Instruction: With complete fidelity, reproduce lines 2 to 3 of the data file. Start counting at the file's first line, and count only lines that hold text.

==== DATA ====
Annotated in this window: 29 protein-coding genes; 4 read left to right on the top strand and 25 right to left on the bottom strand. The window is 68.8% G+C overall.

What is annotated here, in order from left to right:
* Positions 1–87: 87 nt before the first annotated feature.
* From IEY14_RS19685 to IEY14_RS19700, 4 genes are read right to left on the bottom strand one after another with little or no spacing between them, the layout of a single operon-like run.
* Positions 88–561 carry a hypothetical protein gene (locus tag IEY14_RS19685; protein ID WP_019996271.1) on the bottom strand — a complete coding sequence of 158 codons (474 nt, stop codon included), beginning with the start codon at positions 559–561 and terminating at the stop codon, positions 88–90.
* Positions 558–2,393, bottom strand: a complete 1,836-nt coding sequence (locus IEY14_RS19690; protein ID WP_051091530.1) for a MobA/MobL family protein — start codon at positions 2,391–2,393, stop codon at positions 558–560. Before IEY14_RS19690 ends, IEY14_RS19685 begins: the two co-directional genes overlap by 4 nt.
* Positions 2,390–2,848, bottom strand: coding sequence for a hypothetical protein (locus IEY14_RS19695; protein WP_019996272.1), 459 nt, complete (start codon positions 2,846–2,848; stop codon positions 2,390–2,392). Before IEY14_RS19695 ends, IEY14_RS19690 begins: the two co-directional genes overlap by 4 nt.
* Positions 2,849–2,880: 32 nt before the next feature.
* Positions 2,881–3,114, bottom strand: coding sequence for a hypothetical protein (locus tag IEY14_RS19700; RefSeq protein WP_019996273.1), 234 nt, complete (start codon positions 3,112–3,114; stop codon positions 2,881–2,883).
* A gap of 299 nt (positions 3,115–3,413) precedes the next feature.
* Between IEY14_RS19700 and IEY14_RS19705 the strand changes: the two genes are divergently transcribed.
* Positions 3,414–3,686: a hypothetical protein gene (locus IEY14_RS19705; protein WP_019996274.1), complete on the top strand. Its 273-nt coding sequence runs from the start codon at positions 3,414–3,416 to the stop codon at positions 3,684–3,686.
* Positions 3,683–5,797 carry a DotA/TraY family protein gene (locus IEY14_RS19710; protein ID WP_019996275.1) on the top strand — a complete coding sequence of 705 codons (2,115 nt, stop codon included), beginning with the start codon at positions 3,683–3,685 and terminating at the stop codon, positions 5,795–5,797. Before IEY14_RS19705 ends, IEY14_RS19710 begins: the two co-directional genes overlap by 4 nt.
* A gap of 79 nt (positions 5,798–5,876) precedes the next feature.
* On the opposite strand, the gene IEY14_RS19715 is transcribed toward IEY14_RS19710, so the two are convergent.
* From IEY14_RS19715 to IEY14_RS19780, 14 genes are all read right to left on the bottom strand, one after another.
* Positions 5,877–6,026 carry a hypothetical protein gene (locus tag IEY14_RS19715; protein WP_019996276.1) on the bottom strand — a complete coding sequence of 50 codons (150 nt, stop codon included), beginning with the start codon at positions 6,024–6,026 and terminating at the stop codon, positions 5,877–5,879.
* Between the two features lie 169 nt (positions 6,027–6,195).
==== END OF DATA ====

What is annotated here, in order from left to right:
* Positions 1–87: 87 nt before the first annotated feature.